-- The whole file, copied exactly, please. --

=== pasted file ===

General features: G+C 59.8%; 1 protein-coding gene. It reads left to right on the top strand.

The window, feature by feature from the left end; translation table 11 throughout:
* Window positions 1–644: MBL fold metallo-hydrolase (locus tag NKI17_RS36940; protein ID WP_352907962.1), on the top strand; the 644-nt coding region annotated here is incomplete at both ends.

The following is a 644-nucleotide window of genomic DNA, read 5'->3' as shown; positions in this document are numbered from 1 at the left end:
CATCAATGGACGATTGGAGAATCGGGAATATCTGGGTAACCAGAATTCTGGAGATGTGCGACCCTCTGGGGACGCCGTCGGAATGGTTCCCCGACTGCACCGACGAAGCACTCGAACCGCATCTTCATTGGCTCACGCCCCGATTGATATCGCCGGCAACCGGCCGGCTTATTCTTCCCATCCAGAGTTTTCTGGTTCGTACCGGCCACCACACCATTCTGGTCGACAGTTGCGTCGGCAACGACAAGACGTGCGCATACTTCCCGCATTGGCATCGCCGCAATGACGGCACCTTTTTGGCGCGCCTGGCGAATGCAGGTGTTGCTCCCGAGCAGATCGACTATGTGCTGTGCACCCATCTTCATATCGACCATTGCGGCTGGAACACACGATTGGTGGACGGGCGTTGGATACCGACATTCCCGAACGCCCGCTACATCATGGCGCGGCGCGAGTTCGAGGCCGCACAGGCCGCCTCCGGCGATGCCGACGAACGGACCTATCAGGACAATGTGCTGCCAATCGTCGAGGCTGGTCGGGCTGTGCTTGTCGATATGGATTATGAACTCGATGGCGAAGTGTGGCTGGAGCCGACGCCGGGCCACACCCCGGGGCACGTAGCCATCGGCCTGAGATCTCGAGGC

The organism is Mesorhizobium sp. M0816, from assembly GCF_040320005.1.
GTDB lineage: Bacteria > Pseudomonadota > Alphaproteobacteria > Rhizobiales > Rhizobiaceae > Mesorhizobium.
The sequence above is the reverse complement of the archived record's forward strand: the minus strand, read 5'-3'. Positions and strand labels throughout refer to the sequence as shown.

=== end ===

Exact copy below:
General features: G+C 59.8%; 1 protein-coding gene. It reads left to right on the top strand.

The window, feature by feature from the left end; translation table 11 throughout:
* Window positions 1–644: MBL fold metallo-hydrolase (locus tag NKI17_RS36940; protein ID WP_352907962.1), on the top strand; the 644-nt coding region annotated here is incomplete at both ends.

The following is a 644-nucleotide window of genomic DNA, read 5'->3' as shown; positions in this document are numbered from 1 at the left end:
CATCAATGGACGATTGGAGAATCGGGAATATCTGGGTAACCAGAATTCTGGAGATGTGCGACCCTCTGGGGACGCCGTCGGAATGGTTCCCCGACTGCACCGACGAAGCACTCGAACCGCATCTTCATTGGCTCACGCCCCGATTGATATCGCCGGCAACCGGCCGGCTTATTCTTCCCATCCAGAGTTTTCTGGTTCGTACCGGCCACCACACCATTCTGGTCGACAGTTGCGTCGGCAACGACAAGACGTGCGCATACTTCCCGCATTGGCATCGCCGCAATGACGGCACCTTTTTGGCGCGCCTGGCGAATGCAGGTGTTGCTCCCGAGCAGATCGACTATGTGCTGTGCACCCATCTTCATATCGACCATTGCGGCTGGAACACACGATTGGTGGACGGGCGTTGGATACCGACATTCCCGAACGCCCGCTACATCATGGCGCGGCGCGAGTTCGAGGCCGCACAGGCCGCCTCCGGCGATGCCGACGAACGGACCTATCAGGACAATGTGCTGCCAATCGTCGAGGCTGGTCGGGCTGTGCTTGTCGATATGGATTATGAACTCGATGGCGAAGTGTGGCTGGAGCCGACGCCGGGCCACACCCCGGGGCACGTAGCCATCGGCCTGAGATCTCGAGGC

The organism is Mesorhizobium sp. M0816, from assembly GCF_040320005.1.
GTDB lineage: Bacteria > Pseudomonadota > Alphaproteobacteria > Rhizobiales > Rhizobiaceae > Mesorhizobium.
The sequence above is the reverse complement of the archived record's forward strand: the minus strand, read 5'-3'. Positions and strand labels throughout refer to the sequence as shown.